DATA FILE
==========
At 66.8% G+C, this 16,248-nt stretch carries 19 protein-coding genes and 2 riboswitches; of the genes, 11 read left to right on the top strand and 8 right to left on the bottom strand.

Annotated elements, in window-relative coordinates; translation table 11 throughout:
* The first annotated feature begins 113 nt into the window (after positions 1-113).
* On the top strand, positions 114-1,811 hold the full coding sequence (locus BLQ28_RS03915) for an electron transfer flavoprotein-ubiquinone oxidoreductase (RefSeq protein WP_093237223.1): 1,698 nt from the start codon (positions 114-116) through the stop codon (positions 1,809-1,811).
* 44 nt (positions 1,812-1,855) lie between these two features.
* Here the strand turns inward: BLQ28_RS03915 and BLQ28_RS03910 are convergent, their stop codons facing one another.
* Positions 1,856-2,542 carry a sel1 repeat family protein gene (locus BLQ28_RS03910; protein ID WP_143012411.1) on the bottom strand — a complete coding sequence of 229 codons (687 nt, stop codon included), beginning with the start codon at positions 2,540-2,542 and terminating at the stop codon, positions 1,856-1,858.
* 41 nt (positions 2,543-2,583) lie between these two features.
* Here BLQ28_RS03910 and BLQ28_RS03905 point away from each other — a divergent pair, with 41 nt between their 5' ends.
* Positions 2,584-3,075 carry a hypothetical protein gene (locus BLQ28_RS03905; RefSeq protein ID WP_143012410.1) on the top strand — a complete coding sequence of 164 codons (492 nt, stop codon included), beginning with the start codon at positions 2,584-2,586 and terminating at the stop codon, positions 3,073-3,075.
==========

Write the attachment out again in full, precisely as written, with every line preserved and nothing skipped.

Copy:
At 66.8% G+C, this 16,248-nt stretch carries 19 protein-coding genes and 2 riboswitches; of the genes, 11 read left to right on the top strand and 8 right to left on the bottom strand.

Annotated elements, in window-relative coordinates; translation table 11 throughout:
* The first annotated feature begins 113 nt into the window (after positions 1-113).
* On the top strand, positions 114-1,811 hold the full coding sequence (locus BLQ28_RS03915) for an electron transfer flavoprotein-ubiquinone oxidoreductase (RefSeq protein WP_093237223.1): 1,698 nt from the start codon (positions 114-116) through the stop codon (positions 1,809-1,811).
* 44 nt (positions 1,812-1,855) lie between these two features.
* Here the strand turns inward: BLQ28_RS03915 and BLQ28_RS03910 are convergent, their stop codons facing one another.
* Positions 1,856-2,542 carry a sel1 repeat family protein gene (locus BLQ28_RS03910; protein ID WP_143012411.1) on the bottom strand — a complete coding sequence of 229 codons (687 nt, stop codon included), beginning with the start codon at positions 2,540-2,542 and terminating at the stop codon, positions 1,856-1,858.
* 41 nt (positions 2,543-2,583) lie between these two features.
* Here BLQ28_RS03910 and BLQ28_RS03905 point away from each other — a divergent pair, with 41 nt between their 5' ends.
* Positions 2,584-3,075 carry a hypothetical protein gene (locus BLQ28_RS03905; RefSeq protein ID WP_143012410.1) on the top strand — a complete coding sequence of 164 codons (492 nt, stop codon included), beginning with the start codon at positions 2,584-2,586 and terminating at the stop codon, positions 3,073-3,075.